STEM workers hold jobs in every State. But
six States—California, Texas, New York, Florida,
Virginia, and Illinois—accounted for 40 percent of these
jobs in 2005.
Growing demand for technological advances
means more jobs for STEM workers. BLS projects job growth
for STEM occupations as a whole between 2004 and 2014.
Nearly all the major STEM groups are
expected to have about the same rate of growth as the
national average. The exception is computer specialist
occupations, which are expected to grow much faster than
the average. (See table 2.)
Projected job growth varies widely by
specific occupation, from a 55-percent projected growth
for network systems and data communications analysts to
about a 2-percent decline for mining and geological
More STEM workers also will be needed to
replace those who are leaving these occupations. Many
highly skilled workers will retire, change careers, or
move to management positions over the next decade. Between
2004 and 2014, employers are expected to hire about 2.5
million STEM workers who are entering their occupation for
the first time.
For more information
Although this article describes STEM
occupations generally, there are important distinctions
among the occupations. Detailed information about these
occupations is in the Occupational Outlook Handbook.
The Handbook is available in many libraries and
career counseling offices and is online at www.bls.gov/oco.
Detailed earnings and employment
information is also available from the BLS Occupational
Employment Statistics survey. The information is online at
www.bls.gov/oes. Specific projections of job growth
in occupations and industries are available from the BLS
Office of Occupational Statistics and Employment
Projections. This information is also available online at www.bls.gov/emp.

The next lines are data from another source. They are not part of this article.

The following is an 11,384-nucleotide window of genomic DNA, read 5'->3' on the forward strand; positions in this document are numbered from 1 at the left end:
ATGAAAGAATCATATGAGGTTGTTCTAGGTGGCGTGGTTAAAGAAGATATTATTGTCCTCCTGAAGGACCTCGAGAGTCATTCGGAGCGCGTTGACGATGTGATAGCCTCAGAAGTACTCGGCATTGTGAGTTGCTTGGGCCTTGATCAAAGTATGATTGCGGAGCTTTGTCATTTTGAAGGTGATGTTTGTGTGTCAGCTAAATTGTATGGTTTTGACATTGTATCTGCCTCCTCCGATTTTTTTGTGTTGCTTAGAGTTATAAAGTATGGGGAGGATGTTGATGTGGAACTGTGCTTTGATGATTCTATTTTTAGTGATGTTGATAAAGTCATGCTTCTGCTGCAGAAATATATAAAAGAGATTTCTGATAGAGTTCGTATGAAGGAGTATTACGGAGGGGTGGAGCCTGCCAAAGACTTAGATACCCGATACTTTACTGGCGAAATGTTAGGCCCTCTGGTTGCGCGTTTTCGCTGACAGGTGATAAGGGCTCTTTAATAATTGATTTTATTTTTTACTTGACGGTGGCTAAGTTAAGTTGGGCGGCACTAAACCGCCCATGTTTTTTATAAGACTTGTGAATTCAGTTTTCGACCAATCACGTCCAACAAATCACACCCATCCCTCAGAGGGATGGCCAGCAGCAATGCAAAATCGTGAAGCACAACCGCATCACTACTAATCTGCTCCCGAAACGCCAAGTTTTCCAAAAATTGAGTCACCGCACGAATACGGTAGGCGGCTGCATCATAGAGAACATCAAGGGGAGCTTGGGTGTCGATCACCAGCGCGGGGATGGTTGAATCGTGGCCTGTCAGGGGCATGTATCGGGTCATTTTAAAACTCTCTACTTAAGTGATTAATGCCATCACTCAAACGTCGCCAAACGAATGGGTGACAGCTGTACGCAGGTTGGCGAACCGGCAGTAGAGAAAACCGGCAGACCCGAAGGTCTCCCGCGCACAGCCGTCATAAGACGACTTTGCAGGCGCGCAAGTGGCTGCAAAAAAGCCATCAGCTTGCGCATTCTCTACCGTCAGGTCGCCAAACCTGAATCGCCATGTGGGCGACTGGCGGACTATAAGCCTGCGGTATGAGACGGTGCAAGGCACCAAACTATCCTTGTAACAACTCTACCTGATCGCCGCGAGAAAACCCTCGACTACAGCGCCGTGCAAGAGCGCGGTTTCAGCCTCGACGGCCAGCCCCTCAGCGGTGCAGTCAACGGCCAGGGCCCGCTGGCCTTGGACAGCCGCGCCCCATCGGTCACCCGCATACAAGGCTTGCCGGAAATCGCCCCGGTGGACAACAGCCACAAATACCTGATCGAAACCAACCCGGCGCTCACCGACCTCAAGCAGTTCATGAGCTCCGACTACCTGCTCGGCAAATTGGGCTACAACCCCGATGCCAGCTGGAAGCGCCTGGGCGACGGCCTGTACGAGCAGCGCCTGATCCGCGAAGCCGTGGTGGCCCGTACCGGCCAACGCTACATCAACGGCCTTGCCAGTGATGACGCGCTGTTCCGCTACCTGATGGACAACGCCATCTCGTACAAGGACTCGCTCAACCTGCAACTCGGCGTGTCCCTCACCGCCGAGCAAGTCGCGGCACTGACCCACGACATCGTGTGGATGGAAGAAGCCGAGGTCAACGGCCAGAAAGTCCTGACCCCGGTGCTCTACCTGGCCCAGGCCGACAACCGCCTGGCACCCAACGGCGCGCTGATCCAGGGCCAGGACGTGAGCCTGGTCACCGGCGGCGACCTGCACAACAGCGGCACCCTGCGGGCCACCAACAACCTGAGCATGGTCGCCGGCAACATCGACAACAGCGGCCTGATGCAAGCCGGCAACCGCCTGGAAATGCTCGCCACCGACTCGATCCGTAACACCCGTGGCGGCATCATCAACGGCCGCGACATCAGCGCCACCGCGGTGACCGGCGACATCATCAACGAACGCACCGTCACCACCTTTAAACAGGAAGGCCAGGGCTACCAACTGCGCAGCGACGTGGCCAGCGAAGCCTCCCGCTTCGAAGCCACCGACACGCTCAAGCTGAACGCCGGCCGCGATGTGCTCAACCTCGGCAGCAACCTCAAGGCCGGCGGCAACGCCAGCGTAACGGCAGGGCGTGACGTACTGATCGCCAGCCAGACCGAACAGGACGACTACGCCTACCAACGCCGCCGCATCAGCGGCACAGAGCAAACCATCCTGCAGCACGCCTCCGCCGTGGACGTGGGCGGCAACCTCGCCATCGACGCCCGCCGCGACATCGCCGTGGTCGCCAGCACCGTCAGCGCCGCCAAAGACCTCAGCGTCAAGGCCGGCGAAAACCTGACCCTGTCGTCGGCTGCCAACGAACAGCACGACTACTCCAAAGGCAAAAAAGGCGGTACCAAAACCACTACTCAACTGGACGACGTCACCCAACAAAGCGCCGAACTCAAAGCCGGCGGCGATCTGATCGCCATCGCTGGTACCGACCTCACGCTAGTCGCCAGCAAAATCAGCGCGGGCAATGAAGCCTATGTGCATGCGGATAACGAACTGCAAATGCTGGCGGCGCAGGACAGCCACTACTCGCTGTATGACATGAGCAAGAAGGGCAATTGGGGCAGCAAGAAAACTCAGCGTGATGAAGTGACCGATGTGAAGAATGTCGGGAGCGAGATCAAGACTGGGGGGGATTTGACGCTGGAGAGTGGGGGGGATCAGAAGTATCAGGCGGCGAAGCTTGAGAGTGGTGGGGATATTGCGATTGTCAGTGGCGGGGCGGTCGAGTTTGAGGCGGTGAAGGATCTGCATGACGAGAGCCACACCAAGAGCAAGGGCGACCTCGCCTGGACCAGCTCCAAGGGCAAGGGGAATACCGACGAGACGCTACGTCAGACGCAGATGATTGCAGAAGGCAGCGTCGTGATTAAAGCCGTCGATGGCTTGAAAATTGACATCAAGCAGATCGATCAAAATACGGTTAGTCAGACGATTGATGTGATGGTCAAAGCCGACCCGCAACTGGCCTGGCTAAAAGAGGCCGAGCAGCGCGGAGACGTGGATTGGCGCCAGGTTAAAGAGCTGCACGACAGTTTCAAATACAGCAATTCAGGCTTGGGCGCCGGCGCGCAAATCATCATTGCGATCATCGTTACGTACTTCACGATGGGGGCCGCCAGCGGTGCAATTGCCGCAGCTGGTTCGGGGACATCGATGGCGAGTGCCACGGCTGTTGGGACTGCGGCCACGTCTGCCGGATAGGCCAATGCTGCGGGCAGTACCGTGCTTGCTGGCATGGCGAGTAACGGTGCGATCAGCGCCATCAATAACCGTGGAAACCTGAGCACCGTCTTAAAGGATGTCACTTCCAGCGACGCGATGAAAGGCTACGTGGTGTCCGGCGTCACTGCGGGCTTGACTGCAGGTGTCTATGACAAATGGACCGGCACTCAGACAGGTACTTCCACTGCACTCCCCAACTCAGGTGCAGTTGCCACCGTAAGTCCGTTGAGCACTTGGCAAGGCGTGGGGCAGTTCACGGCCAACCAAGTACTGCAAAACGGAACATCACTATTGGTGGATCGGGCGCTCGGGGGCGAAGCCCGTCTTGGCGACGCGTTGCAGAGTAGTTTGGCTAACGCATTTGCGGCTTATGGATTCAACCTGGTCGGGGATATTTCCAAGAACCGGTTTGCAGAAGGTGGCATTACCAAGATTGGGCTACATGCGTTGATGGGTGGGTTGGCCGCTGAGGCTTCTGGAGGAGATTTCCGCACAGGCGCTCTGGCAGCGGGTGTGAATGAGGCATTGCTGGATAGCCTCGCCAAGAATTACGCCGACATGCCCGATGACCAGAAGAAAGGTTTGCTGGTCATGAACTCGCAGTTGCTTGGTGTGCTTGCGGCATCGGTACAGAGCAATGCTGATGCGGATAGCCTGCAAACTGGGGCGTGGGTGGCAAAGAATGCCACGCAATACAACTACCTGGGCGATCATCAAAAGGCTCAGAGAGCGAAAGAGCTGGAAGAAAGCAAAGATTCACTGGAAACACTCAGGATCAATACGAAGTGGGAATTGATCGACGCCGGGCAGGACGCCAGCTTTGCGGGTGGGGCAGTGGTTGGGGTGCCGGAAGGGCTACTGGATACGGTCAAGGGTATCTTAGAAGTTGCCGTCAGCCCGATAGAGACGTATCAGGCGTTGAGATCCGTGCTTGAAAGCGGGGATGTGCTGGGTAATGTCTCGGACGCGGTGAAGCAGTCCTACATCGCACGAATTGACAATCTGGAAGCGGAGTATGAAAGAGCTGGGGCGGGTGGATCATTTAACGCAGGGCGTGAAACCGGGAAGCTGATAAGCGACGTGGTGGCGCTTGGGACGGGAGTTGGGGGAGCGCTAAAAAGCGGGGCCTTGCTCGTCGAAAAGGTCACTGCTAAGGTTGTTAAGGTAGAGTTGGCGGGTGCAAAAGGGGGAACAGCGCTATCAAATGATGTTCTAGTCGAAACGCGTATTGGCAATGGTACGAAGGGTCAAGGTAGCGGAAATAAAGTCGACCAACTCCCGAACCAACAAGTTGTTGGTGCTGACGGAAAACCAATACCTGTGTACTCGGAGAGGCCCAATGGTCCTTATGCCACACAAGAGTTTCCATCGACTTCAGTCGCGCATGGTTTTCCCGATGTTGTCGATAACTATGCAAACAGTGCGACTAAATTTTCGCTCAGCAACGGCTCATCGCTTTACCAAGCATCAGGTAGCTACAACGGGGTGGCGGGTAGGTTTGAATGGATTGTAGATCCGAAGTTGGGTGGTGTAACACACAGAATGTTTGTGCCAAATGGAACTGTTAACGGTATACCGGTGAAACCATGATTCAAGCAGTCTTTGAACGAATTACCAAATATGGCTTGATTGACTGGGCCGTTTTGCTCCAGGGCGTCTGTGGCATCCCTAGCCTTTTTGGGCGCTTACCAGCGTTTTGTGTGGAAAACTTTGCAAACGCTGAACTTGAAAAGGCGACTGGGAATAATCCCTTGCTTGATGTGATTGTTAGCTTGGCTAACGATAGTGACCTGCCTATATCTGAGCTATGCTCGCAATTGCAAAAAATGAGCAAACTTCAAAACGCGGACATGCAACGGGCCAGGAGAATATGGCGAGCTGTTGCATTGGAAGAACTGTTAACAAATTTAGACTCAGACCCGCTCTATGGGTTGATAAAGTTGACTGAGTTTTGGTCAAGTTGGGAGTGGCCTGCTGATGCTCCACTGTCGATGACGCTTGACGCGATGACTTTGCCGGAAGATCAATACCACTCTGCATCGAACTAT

To receive BLS information by phone or in
another format, call (202) 691-5200.
More information about careers in STEM
occupations is available from professional associations.
In addition to the associations listed below, the Handbook
lists some associations for each occupation it describes.
To learn about engineering careers and
American Design Drafting Association
105 E. Main St.
Newbern, TN 38059
American Society for Engineering Education
1818 N St. NW., Suite 600
Washington, DC 20036
Junior Engineering Technical Society
1420 King St., Suite 405
Alexandria, VA 22314
To learn more about mathematics careers
and for help learning math, contact:
American Mathematical Society
201 Charles St.
Providence, RI 02904
Toll-free: 1 (800) 321-4267
Mathematical Association of America
1529 18th St. NW.
Washington, DC 20036
Toll-free: 1 (800) 741-9415
Society for Industrial and Applied
3600 University City Science Center
Philadelphia, PA 19104
For more information about the STEM
Commission on Professionals in Science and
1200 New York Ave. NW., Suite 113
Washington, DC 20005
To learn more about summer camps,
tutoring, and other special STEM programs, check with
school counselors, school district offices, and
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